New Research Grant Could be a Game Changer for Struggling Readers
Researcher Drs. Tiffany Hogan and Maura Curran from MGH Institute of Health Professions will use a $3.6 million, five-year grant from the National Institutes of Health (NIH) Institute on Deafness and Other Communication Disorders to investigate if providing intensive small-group oral language intervention can improve the reading comprehension of at-risk students.
The five-year project, Translating research into school-based practice via small-group, language focused comprehension intervention, will provide first-grade students with intensive intervention sessions in small groups four times a week. The researchers will then follow students with low language through the third grade, monitoring how much their vocabulary, reading comprehension, and oral language skills have improved. Students with low language are at risk for language difficulties but don’t necessarily have a disability.
“We are asking if this type of early small-group intervention is enough to make a difference in how well a student can succeed over time?” said Hogan, a professor of communication sciences and disorders and director of the MGH Institute’s Speech and Language Literacy (SAiL) Lab.
“That’s what we want to find out because if it does, it will be a game changer for so many children who don’t have formal individualized education plans [known as IEPs] but might be falling through the cracks because they aren’t severe enough to qualify for individualized service but they still need some support so they don’t fall behind their classmates in the long run.”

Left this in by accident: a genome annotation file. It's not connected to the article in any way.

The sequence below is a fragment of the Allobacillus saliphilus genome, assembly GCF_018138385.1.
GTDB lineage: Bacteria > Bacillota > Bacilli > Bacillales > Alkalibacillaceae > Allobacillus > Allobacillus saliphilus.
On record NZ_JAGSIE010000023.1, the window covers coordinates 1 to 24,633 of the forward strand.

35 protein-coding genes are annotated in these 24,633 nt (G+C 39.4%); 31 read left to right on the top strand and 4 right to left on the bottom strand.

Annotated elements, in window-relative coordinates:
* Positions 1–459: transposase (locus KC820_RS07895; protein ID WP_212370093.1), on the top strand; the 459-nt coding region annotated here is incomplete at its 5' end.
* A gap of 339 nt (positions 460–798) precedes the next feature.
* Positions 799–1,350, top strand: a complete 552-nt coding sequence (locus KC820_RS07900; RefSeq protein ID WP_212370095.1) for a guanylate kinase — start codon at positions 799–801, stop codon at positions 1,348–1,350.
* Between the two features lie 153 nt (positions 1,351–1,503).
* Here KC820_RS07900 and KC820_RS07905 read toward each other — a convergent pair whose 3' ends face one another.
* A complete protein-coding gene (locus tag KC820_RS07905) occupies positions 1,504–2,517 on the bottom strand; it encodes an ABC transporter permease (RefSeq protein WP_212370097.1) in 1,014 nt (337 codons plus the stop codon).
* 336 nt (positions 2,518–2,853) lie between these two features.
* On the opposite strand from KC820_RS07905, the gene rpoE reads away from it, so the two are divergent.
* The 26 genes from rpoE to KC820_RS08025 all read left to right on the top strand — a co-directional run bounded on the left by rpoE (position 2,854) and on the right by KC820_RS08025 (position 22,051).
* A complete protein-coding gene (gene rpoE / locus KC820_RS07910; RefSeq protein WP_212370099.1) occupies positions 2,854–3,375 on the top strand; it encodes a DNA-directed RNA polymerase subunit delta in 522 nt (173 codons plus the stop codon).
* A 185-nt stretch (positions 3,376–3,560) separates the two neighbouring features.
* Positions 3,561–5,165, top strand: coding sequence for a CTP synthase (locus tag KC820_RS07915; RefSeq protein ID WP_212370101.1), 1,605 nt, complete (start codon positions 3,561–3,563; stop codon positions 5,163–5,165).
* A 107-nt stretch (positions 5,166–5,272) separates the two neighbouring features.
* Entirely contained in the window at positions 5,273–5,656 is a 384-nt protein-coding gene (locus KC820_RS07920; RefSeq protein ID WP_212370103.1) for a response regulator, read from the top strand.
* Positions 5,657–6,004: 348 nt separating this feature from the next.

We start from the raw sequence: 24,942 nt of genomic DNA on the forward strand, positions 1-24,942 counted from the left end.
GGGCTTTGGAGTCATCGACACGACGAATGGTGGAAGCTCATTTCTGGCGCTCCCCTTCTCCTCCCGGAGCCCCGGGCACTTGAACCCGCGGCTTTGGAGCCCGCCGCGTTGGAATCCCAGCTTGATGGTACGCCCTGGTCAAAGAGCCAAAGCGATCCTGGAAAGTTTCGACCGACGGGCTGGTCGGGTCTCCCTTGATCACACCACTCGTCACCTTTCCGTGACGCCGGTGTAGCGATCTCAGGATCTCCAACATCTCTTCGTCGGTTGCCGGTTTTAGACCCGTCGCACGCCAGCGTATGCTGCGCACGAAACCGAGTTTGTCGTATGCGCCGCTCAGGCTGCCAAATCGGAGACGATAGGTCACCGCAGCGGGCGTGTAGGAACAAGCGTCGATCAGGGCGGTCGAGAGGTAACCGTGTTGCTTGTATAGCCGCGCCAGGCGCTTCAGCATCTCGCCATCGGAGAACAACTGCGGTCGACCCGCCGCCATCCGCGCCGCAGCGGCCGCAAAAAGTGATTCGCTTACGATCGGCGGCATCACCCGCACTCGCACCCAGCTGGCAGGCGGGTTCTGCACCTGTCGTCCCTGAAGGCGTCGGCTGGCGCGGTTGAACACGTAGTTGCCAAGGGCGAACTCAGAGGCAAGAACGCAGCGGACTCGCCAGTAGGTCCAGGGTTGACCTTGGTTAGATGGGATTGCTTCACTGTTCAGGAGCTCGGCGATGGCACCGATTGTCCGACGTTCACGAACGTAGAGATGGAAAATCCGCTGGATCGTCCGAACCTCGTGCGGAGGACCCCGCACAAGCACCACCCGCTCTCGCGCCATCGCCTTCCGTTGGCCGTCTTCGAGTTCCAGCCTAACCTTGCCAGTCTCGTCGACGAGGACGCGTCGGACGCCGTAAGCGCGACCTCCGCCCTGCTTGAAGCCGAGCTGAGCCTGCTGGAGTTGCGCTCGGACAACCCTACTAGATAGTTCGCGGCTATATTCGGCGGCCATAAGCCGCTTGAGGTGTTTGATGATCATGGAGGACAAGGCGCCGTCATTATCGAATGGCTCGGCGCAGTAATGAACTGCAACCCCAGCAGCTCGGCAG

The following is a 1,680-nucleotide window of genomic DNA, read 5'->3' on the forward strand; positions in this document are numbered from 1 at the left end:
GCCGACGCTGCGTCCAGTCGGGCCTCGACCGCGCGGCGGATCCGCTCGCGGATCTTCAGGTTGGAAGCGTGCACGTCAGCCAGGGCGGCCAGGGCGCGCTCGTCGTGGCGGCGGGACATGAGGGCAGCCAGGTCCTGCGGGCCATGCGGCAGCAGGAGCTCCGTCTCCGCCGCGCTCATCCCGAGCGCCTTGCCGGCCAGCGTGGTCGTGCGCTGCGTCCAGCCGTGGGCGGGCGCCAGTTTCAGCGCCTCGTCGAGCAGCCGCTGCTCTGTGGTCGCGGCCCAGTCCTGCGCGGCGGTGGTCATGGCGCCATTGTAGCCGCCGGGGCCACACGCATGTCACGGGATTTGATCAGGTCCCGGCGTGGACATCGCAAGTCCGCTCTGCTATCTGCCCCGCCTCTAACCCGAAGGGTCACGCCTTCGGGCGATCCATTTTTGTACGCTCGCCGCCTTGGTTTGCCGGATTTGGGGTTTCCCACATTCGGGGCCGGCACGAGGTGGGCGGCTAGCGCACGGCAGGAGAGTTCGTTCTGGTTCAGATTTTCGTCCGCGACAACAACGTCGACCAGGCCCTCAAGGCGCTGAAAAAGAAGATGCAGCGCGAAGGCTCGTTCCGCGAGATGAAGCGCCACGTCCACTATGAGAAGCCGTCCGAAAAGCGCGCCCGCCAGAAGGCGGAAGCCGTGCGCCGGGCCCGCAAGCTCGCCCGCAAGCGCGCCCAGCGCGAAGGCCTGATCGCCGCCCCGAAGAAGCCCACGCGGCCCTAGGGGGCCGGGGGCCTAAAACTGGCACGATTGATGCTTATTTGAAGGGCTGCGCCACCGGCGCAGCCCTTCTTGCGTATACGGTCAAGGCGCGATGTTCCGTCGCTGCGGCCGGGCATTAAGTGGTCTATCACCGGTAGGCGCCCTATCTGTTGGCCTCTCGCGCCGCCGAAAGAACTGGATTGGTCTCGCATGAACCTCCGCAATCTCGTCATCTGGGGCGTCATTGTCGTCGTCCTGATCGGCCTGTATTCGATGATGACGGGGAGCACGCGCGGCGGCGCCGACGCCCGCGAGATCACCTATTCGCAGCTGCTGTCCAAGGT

The grant is the largest ever received by the MGH Institute.
The IHP researchers will collaborate with Dr. Shayne Piasta of Ohio State University, Dr. Mindy Bridges at the University of Kansas Medical Center, and Dr. Kandace Fleming of the University of Kansas. This work is an extension of what Hogan and the three other researchers started over a decade ago with the Language and Reading Research Consortium, funded by the Department of Education.
Hogan pointed to three primary concerns that spurred the researchers to pursue the project: systematic teaching of language and comprehension skills is weak or missing in most U.S. schools, which is especially problematic for children most vulnerable to failure; implementing an evidence-based effective language intervention at the whole school level is needed to determine how to best implement research in practice; and testing both clinical and theoretical implications for comprehension processes and interventions.
Over the past two years, Hogan and her lab team have implemented a pilot program called Raising Educational Achievement in Charlestown, or REACH, at the Harvard-Kent Elementary School in Charlestown which was funded by a seed grant from the local office of accounting firm RSM. What they learned through testing the effect of intervention with the local students will now be applied on a multi-district, multi-state level through this NIH grant.
The researchers will follow the progress of 480 school children in multiple school systems in Massachusetts and Ohio from 1st through 3rd grades, a critical period for early comprehension development.